Grady, the oldest of the boys, developed into an all-state catcher and was drafted by the Braves out of high school in the 15th round in 1968. Around that time his father nudged him to go down to the local drug store and check out a blonde who'd started working there. He did as he was told, and soon he and the girl began dating. After a month or so Little brought Debi home to meet his parents. "My father pulled me aside and said, 'That's not the girl I was talking about.' But as it turns out, she was the right one." Little and Debi are still married 42 years later.
Little's baseball honeymoon wasn't nearly as successful. After three seasons he was still stuck at Class A; the Braves released him and the Yankees picked him up. He never got higher than Double A with them. "I tried to play for seven years, but I couldn't hit," he says. "By the time I was playing in the Yankees' system, I knew I wasn't going to make it to the majors. When they let me go [in 1973], I told them, 'I can't believe you kept me around this long!' "
Despite his lack of talent, the Yankees' brass thought enough of Little to ask him to manage their rookie league team the following season. But before Little reported to spring training, George Steinbrenner, who had bought the team in early 1973, cleaned house. Little's managing career was over before it started. "I was probably the first manager ever fired by George," he says, uncorking a barrel-chested laugh.
With his wife and six-year-old son in tow, Little decided to move to Texas and try his hand at farming cotton. But after four years he was burning to get back into baseball. In 1980 he got a job managing the Orioles' rookie team in Bluefield, W.Va. It paid $4,800 a year. After that it was on to the Hagerstown (Md.) Suns, the Charlotte O's, the Kinston (N.C.) Blue Jays and the Pulaski (Va.) Braves. Just about everywhere Little went, he won. The Braves, whose general manager was Bobby Cox, noticed and kept promoting him. First to Class A Burlington, then to Class A Durham, followed by Double A Greenville and finally Triple A Richmond, where in 1994 he won a championship and was named manager of the year for the fourth time.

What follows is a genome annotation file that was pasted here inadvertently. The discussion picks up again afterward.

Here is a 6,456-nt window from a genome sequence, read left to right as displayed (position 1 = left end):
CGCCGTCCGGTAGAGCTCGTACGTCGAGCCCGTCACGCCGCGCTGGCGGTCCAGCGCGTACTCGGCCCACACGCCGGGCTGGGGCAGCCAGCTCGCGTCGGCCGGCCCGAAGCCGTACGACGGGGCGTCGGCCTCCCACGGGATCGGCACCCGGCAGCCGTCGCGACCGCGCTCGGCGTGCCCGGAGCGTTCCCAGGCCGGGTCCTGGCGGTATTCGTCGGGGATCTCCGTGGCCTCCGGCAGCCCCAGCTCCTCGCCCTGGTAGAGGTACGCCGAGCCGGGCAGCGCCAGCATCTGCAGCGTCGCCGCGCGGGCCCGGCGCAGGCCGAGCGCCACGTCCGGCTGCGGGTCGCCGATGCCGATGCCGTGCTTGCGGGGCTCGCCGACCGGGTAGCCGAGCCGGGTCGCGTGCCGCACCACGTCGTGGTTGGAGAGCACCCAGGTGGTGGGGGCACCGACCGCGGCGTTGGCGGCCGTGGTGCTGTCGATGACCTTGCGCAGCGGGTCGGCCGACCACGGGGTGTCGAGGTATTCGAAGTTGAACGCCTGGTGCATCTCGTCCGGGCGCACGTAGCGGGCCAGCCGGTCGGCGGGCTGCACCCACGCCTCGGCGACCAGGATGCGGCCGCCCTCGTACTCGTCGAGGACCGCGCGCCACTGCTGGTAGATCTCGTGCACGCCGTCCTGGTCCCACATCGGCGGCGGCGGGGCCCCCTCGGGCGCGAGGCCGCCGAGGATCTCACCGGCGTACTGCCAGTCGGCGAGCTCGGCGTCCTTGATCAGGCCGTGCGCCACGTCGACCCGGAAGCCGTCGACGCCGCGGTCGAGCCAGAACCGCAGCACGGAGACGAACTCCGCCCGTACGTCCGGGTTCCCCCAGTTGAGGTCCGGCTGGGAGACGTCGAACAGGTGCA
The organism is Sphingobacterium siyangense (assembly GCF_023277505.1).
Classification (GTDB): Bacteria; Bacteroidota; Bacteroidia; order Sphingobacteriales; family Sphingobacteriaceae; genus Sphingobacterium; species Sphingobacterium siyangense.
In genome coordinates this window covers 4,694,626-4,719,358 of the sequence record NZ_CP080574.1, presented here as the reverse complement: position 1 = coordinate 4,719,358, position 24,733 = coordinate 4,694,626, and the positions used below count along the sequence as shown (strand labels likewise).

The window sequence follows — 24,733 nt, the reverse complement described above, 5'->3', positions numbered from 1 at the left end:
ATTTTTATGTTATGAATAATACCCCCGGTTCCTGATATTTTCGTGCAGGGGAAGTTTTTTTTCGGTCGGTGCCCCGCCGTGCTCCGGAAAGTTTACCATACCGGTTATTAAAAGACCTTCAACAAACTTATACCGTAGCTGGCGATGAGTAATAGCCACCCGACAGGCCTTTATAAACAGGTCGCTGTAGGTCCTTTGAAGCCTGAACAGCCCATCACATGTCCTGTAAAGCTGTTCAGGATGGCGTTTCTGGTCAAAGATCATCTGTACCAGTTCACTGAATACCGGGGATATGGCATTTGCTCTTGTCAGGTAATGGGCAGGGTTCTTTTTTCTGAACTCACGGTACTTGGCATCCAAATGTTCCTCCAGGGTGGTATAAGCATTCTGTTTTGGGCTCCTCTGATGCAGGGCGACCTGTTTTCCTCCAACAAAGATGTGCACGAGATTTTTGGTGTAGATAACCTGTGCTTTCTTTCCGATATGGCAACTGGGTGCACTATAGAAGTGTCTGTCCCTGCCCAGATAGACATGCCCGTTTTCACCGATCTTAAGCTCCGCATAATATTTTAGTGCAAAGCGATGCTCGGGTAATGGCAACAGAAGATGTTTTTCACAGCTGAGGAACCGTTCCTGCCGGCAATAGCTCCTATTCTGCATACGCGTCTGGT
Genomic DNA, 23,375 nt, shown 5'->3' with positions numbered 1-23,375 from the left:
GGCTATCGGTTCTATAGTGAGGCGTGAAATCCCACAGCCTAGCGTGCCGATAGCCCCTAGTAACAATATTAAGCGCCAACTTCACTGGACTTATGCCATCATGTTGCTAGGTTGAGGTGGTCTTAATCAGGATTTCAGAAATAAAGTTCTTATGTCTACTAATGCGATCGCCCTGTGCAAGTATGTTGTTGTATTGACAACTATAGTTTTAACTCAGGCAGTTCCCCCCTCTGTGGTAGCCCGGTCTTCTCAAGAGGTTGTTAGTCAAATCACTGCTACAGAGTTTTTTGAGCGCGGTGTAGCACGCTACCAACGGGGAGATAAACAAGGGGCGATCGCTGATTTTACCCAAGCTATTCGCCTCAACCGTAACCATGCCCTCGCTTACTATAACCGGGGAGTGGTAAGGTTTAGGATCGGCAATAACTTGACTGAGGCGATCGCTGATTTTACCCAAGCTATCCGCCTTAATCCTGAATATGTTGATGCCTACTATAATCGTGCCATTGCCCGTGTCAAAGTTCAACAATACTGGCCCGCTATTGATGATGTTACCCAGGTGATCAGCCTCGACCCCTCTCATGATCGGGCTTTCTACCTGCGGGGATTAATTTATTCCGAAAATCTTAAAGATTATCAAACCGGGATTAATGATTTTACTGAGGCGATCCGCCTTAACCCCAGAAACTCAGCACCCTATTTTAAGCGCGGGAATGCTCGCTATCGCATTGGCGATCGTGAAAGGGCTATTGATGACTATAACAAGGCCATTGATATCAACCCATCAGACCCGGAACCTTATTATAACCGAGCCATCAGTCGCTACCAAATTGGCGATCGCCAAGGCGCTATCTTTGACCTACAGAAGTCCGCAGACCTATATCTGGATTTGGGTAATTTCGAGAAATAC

In 1996, having climbed the ladder as far as he could in the minors, Little finally got the call that would change his life. Bruce Bochy, the manager of the Padres, needed a bullpen coach. Little didn't even bother talking it over with his wife. "There was no discussion with Debi and there was no discussion about salary," he says. "I just said, 'Yeah, let's go!' When you'd been through what my family and I had been through, [I] felt like a player who gets called up to the majors. You're getting a chance to change your life."
After a season in San Diego, Little was tapped by Jimy Williams, another Cox disciple, to be his bench coach in Boston. From 1997 through '99, Little watched Williams grapple with and get dog-piled by the notoriously fickle New England media. "Jimy would never listen to talk radio and he would advise everybody else not to," Little says. "They were still talking about Bill Buckner and a play that Johnny Pesky made in 1946! This may sound goofy, but I figure the winters up in Boston are so long that people get cooped up and get cabin fever for six months. And when they finally get out in the good weather in this beautiful historic city, they're in a traffic jam the whole time. That'll make you pessimistic."
In 2000 Little moved on to Cleveland as Charlie Manuel's bench coach. Then in '02, after 16 years managing in the minors and six more coaching in the majors, at age 52, Little was finally given the chance he'd been waiting for: Boston hired Little to be its manager in mid-March, just three weeks before the season started. He had to hit the ground running and make sense of his new roster fast. He liked what he saw. "We jumped off to a heck of a start," he says. "We had 93 wins that first season, but the Yankees and Oakland both won more than a hundred."